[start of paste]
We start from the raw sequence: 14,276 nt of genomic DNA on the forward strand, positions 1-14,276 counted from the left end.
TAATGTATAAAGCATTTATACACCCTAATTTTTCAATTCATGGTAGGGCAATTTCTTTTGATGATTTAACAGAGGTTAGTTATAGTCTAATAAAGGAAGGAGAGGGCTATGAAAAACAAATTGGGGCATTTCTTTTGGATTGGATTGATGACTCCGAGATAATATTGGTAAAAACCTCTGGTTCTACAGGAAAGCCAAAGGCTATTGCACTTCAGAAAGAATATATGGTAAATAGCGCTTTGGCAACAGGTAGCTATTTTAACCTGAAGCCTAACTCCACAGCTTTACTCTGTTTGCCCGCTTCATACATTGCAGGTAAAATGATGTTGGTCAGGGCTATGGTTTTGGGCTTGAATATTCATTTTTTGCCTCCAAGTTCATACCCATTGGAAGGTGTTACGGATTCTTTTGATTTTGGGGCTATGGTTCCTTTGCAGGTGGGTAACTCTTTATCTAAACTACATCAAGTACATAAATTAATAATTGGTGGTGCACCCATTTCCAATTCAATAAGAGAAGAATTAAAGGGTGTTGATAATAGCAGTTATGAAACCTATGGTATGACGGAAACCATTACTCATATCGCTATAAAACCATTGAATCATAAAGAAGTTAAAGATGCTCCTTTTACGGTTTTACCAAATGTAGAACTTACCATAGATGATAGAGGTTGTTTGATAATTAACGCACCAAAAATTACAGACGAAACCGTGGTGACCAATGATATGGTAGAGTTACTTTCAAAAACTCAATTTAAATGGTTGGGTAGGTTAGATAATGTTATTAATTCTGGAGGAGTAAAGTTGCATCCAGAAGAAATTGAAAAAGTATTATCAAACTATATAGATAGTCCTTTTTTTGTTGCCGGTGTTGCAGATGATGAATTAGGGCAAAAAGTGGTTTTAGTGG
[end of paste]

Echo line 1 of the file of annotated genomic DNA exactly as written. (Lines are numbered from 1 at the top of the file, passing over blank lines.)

We start from the raw sequence: 14,276 nt of genomic DNA on the forward strand, positions 1-14,276 counted from the left end.